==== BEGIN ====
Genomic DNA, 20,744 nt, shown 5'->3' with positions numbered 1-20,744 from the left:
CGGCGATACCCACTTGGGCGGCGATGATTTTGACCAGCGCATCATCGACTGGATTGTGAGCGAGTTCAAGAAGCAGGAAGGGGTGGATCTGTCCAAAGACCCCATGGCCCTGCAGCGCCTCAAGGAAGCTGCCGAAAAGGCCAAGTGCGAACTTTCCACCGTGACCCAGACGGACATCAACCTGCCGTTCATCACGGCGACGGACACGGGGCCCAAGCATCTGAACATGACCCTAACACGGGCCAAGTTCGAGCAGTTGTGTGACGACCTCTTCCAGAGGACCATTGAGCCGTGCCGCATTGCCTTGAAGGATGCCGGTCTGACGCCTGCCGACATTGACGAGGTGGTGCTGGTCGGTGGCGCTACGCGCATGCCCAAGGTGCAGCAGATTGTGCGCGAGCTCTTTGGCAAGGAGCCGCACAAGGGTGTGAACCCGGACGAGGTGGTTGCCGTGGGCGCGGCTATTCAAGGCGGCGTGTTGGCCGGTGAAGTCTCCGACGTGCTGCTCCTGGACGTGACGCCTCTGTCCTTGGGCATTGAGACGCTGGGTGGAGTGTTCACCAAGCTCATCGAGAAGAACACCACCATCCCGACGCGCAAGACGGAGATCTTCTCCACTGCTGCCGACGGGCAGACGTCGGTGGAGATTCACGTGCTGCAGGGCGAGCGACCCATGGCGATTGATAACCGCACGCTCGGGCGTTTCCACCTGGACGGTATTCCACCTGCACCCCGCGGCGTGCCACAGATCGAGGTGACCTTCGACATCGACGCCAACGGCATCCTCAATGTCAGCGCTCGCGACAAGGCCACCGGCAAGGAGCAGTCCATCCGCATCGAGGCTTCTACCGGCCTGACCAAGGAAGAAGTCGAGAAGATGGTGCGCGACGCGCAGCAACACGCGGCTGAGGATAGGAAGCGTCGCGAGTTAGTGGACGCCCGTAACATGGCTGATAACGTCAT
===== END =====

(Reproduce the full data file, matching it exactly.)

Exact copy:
Genomic DNA, 20,744 nt, shown 5'->3' with positions numbered 1-20,744 from the left:
CGGCGATACCCACTTGGGCGGCGATGATTTTGACCAGCGCATCATCGACTGGATTGTGAGCGAGTTCAAGAAGCAGGAAGGGGTGGATCTGTCCAAAGACCCCATGGCCCTGCAGCGCCTCAAGGAAGCTGCCGAAAAGGCCAAGTGCGAACTTTCCACCGTGACCCAGACGGACATCAACCTGCCGTTCATCACGGCGACGGACACGGGGCCCAAGCATCTGAACATGACCCTAACACGGGCCAAGTTCGAGCAGTTGTGTGACGACCTCTTCCAGAGGACCATTGAGCCGTGCCGCATTGCCTTGAAGGATGCCGGTCTGACGCCTGCCGACATTGACGAGGTGGTGCTGGTCGGTGGCGCTACGCGCATGCCCAAGGTGCAGCAGATTGTGCGCGAGCTCTTTGGCAAGGAGCCGCACAAGGGTGTGAACCCGGACGAGGTGGTTGCCGTGGGCGCGGCTATTCAAGGCGGCGTGTTGGCCGGTGAAGTCTCCGACGTGCTGCTCCTGGACGTGACGCCTCTGTCCTTGGGCATTGAGACGCTGGGTGGAGTGTTCACCAAGCTCATCGAGAAGAACACCACCATCCCGACGCGCAAGACGGAGATCTTCTCCACTGCTGCCGACGGGCAGACGTCGGTGGAGATTCACGTGCTGCAGGGCGAGCGACCCATGGCGATTGATAACCGCACGCTCGGGCGTTTCCACCTGGACGGTATTCCACCTGCACCCCGCGGCGTGCCACAGATCGAGGTGACCTTCGACATCGACGCCAACGGCATCCTCAATGTCAGCGCTCGCGACAAGGCCACCGGCAAGGAGCAGTCCATCCGCATCGAGGCTTCTACCGGCCTGACCAAGGAAGAAGTCGAGAAGATGGTGCGCGACGCGCAGCAACACGCGGCTGAGGATAGGAAGCGTCGCGAGTTAGTGGACGCCCGTAACATGGCTGATAACGTCAT